Search engine Google has talks underway with Telecommunications Company Airtel on a deal that may see the two parties merge in Google’s digital items payment where customers will now pay for ebooks, paid apps and in-app purchase among others through the Airtel’s service.
Setting off in a country where smart phone users hardly use credit cards, Google is looking at a sale boost for its digital goods which will see developers and content creators earn more. Once the deal is through, Airtel subscribers will not have to collect banking details.
The mode of payment ‘carrier billing’, works effectively in countries where very few people use credit cards since customers are allowed to charge their digital purchases directly to their phone bills. The two parties are said to be in revenue sharing talks at the time of writing this piece in a deal where Vodafone is looking to introduce 70:30 ratio in revenue sharing policy in favor of the content creator.
Across borders, operators still don’t know how to interact with developers, giant companies are however embracing carrier billing to acknowledge their hard work. Currently, Google offers carrier billing option to customers in 26 countries, including the US, UK and Singapore. In June, it tied up with UAE-based telco Etisalat to offer carrier billing in the region. The company’s digital goods and apps business is expected to bring in over $5 billion in revenues by 2017 worldwide.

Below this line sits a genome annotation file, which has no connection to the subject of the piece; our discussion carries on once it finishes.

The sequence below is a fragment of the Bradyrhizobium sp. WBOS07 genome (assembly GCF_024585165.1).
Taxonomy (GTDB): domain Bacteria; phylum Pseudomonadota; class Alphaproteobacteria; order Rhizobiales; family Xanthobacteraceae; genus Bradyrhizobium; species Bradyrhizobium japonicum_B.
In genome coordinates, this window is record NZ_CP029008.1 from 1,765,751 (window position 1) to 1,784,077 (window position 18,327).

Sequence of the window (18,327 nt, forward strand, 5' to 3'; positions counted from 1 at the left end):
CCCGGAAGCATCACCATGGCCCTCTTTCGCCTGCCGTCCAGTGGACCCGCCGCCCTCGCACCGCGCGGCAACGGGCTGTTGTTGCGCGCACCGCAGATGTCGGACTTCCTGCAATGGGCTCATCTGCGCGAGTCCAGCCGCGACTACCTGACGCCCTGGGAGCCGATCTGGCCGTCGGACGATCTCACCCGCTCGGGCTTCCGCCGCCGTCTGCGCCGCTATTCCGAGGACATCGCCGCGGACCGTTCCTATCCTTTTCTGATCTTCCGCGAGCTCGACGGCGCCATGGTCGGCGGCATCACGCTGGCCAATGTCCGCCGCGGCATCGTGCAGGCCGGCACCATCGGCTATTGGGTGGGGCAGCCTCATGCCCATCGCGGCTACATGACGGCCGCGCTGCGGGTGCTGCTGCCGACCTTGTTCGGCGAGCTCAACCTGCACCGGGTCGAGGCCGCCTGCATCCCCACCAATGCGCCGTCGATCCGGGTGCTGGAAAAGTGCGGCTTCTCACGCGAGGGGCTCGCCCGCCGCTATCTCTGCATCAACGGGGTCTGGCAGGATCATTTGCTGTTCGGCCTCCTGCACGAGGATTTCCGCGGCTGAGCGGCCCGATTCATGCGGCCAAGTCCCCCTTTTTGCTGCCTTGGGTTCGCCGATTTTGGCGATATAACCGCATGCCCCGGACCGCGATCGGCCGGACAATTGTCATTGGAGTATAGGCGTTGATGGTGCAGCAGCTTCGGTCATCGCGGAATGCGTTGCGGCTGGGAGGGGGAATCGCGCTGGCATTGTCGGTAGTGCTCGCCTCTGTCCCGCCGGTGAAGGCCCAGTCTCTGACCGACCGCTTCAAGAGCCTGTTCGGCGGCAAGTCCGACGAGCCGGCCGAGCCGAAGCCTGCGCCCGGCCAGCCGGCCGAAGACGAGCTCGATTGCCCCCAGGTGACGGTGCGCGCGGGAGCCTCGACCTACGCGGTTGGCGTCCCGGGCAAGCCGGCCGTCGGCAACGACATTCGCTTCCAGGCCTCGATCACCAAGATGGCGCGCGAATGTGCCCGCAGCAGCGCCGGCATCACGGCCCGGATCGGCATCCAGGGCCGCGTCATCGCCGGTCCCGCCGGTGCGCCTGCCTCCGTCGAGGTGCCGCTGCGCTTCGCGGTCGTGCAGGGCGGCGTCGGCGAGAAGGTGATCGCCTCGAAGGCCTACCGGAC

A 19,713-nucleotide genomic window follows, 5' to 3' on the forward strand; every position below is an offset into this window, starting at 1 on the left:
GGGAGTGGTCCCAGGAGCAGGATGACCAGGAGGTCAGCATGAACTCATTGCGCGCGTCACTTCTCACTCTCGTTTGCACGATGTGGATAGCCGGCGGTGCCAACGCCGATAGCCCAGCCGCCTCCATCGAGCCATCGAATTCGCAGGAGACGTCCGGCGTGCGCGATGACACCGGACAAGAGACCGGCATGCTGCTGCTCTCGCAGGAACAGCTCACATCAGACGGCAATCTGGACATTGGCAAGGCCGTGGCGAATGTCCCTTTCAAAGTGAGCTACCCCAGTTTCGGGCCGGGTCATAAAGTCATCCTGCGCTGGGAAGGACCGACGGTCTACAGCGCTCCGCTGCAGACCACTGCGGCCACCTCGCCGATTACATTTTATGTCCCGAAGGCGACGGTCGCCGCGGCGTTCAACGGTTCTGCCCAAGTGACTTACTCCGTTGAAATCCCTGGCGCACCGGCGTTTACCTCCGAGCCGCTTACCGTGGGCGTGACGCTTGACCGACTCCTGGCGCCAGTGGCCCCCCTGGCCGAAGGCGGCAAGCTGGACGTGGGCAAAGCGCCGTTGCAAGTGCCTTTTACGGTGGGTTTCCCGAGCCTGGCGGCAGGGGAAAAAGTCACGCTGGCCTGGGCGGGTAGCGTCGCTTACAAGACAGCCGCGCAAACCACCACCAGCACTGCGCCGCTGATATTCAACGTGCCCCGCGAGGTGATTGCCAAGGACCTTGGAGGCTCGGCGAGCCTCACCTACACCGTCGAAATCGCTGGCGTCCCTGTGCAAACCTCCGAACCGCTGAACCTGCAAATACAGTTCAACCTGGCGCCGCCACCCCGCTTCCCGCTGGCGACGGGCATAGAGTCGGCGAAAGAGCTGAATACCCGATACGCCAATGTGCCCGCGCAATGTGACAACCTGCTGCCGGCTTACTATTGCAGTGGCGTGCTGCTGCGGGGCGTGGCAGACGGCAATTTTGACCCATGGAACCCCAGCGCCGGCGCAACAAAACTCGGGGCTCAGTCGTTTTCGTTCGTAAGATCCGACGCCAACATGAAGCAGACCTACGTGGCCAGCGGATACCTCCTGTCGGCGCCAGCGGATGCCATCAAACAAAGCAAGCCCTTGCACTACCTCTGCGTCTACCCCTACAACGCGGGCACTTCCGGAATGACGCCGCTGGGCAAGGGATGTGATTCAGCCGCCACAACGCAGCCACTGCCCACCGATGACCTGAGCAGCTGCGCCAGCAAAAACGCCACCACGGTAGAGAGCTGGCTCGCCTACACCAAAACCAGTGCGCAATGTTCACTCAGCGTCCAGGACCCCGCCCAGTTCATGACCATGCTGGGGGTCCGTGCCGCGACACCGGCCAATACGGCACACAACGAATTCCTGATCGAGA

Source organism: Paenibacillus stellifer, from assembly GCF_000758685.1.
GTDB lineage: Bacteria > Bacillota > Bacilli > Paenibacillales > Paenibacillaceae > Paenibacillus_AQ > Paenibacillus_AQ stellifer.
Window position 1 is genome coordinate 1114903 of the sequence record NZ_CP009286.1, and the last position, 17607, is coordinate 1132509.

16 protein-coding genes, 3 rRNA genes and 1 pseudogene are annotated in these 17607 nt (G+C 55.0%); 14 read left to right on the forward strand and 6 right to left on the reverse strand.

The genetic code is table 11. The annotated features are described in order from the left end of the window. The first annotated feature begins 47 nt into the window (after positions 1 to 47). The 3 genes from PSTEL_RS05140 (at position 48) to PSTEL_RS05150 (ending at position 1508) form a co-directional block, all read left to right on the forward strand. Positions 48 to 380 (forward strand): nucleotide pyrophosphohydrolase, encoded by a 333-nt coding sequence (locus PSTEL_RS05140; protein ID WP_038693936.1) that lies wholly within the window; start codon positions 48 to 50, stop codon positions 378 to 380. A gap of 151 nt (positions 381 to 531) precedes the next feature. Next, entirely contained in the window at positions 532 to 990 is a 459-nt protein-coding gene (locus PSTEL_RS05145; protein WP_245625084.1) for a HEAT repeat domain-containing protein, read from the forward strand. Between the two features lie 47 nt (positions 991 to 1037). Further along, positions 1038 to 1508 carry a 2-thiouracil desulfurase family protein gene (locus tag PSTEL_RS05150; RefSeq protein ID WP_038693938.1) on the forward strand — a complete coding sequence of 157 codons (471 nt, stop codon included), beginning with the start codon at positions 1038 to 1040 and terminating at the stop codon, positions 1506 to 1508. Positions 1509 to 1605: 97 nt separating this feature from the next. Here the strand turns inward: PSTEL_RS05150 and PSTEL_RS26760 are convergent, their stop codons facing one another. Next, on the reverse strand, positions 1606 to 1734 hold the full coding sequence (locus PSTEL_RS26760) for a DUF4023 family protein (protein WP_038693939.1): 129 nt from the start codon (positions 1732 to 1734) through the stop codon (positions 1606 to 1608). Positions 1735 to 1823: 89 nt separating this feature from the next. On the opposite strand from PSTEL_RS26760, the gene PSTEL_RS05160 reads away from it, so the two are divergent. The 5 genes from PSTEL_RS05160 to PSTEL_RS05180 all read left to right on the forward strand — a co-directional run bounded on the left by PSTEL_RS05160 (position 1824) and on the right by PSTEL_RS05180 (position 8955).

Microsoft has also hinted on introducing the solution in the same region in a quest to gain ground on its mobile operating system rivals by extending carrier billing capabilities for its Windows Phone Store app store.
Mid this year, Microsoft partnered Safaricom to provide consumers residing in Kenya the means to purchase Windows Phone apps and games through their contract due to the uptake of mobile apps that has transformed the way mobile users interact however, limited access due to limited payment options.